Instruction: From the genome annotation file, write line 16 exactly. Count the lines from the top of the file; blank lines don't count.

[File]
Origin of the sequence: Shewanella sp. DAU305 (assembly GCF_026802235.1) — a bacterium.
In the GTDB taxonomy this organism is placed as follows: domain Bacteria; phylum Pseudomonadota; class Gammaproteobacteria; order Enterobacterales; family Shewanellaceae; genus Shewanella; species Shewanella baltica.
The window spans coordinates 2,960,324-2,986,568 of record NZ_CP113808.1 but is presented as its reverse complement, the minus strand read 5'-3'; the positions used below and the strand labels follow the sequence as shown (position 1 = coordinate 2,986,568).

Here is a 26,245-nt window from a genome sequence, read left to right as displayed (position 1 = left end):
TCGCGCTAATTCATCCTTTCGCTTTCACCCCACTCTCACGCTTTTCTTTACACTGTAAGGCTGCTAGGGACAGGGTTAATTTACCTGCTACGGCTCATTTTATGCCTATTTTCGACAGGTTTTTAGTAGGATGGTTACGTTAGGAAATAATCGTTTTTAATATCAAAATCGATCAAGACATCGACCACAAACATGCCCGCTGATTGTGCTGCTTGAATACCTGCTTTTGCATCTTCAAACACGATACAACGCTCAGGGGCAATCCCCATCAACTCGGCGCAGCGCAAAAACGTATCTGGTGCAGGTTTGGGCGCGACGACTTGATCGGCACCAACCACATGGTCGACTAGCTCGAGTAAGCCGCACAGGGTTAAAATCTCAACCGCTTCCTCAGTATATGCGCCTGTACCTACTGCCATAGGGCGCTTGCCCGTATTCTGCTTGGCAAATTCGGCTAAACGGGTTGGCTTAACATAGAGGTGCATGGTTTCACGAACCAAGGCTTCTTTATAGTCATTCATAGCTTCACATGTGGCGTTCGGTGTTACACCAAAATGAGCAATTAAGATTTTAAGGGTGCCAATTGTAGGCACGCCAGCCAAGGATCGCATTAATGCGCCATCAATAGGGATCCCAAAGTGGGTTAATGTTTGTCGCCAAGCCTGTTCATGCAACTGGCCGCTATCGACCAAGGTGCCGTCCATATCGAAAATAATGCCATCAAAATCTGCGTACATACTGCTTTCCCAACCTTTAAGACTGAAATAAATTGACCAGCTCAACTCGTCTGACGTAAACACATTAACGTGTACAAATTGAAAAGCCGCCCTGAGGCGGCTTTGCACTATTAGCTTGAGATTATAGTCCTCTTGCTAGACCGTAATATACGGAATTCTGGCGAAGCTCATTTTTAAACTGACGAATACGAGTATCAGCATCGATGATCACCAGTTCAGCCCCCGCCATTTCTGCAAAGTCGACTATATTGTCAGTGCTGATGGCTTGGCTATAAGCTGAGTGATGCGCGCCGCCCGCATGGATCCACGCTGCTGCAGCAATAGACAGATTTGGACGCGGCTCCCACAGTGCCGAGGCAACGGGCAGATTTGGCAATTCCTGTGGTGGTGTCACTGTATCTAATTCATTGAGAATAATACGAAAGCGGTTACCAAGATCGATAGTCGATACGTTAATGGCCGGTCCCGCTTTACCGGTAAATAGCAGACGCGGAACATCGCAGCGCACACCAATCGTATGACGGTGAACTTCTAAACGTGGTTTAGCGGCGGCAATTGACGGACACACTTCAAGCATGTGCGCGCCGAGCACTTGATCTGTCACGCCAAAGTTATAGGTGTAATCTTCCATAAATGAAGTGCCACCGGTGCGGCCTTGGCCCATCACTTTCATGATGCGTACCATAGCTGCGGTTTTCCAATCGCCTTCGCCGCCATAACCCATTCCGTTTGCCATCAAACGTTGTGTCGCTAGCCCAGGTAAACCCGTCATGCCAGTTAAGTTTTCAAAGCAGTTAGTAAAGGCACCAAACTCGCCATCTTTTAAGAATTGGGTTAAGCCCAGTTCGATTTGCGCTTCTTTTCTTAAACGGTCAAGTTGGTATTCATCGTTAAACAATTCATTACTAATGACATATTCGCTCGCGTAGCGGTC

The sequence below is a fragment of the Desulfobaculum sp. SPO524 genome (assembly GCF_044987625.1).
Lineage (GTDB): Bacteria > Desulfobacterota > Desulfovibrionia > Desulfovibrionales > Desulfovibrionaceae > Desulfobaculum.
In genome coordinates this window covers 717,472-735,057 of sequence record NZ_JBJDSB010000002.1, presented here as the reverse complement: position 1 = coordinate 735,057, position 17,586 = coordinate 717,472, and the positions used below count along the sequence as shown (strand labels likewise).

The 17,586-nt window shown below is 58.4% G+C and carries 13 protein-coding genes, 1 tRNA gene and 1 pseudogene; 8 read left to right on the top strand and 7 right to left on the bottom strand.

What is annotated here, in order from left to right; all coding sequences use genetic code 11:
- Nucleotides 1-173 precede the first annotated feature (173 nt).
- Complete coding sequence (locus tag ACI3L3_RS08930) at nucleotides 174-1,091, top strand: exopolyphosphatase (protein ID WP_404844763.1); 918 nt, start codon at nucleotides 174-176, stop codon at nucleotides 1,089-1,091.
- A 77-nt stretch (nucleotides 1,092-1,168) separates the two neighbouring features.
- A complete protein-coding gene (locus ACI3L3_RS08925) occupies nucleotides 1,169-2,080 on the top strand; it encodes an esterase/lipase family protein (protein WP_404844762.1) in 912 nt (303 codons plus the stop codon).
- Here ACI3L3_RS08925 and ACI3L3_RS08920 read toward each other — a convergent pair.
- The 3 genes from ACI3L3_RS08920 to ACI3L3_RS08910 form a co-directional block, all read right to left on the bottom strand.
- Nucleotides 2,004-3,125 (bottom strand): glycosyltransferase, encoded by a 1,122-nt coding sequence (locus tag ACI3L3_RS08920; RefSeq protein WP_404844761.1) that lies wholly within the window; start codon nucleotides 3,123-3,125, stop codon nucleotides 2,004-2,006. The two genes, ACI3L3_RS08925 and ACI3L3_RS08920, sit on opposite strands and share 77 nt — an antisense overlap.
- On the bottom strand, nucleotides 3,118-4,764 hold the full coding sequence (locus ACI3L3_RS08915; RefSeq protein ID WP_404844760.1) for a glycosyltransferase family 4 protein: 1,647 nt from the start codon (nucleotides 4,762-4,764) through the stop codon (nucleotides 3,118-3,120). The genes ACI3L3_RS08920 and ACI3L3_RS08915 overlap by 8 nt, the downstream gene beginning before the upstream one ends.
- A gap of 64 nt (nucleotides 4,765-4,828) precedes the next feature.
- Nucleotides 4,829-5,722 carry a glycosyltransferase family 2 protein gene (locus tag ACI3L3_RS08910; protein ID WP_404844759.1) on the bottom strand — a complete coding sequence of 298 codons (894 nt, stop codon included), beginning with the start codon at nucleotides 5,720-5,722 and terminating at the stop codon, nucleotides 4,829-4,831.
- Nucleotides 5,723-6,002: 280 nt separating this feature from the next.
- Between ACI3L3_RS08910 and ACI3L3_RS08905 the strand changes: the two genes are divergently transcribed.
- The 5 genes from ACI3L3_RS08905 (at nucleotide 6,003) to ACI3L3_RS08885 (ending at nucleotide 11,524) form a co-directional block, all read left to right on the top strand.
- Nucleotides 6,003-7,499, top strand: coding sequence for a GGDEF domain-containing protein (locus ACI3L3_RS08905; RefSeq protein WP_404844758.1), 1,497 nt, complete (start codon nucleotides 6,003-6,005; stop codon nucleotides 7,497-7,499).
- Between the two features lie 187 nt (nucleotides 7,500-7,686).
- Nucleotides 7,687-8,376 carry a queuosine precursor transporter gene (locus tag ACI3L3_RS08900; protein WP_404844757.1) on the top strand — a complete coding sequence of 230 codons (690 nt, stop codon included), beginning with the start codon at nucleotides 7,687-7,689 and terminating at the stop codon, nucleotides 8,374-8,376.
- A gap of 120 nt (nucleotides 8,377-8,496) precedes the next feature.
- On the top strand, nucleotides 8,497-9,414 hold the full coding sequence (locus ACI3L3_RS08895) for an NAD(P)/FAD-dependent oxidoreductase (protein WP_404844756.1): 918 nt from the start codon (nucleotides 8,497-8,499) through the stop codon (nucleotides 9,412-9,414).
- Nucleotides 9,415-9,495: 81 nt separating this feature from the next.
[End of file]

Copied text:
- The 3 genes from ACI3L3_RS08920 to ACI3L3_RS08910 form a co-directional block, all read right to left on the bottom strand.